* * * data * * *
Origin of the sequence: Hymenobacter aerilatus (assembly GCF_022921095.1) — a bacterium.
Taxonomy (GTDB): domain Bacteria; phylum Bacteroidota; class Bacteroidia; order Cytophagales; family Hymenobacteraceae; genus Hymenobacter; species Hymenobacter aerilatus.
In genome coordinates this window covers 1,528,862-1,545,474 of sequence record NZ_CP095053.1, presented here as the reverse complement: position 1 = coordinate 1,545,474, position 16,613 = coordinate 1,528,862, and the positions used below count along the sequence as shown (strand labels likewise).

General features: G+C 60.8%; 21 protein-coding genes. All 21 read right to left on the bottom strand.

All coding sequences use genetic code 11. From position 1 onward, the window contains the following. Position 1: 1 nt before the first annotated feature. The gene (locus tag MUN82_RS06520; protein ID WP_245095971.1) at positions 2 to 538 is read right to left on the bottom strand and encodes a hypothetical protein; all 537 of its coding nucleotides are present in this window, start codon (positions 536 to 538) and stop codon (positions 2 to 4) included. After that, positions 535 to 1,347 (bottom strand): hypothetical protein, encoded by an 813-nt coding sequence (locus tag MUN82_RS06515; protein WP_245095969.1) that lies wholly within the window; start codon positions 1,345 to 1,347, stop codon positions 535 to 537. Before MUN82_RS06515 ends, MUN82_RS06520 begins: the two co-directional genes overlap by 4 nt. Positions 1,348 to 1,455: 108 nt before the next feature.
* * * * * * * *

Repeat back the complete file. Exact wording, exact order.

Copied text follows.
Origin of the sequence: Hymenobacter aerilatus (assembly GCF_022921095.1) — a bacterium.
Taxonomy (GTDB): domain Bacteria; phylum Bacteroidota; class Bacteroidia; order Cytophagales; family Hymenobacteraceae; genus Hymenobacter; species Hymenobacter aerilatus.
In genome coordinates this window covers 1,528,862-1,545,474 of sequence record NZ_CP095053.1, presented here as the reverse complement: position 1 = coordinate 1,545,474, position 16,613 = coordinate 1,528,862, and the positions used below count along the sequence as shown (strand labels likewise).

General features: G+C 60.8%; 21 protein-coding genes. All 21 read right to left on the bottom strand.

All coding sequences use genetic code 11. From position 1 onward, the window contains the following. Position 1: 1 nt before the first annotated feature. The gene (locus tag MUN82_RS06520; protein ID WP_245095971.1) at positions 2 to 538 is read right to left on the bottom strand and encodes a hypothetical protein; all 537 of its coding nucleotides are present in this window, start codon (positions 536 to 538) and stop codon (positions 2 to 4) included. After that, positions 535 to 1,347 (bottom strand): hypothetical protein, encoded by an 813-nt coding sequence (locus tag MUN82_RS06515; protein WP_245095969.1) that lies wholly within the window; start codon positions 1,345 to 1,347, stop codon positions 535 to 537. Before MUN82_RS06515 ends, MUN82_RS06520 begins: the two co-directional genes overlap by 4 nt. Positions 1,348 to 1,455: 108 nt before the next feature.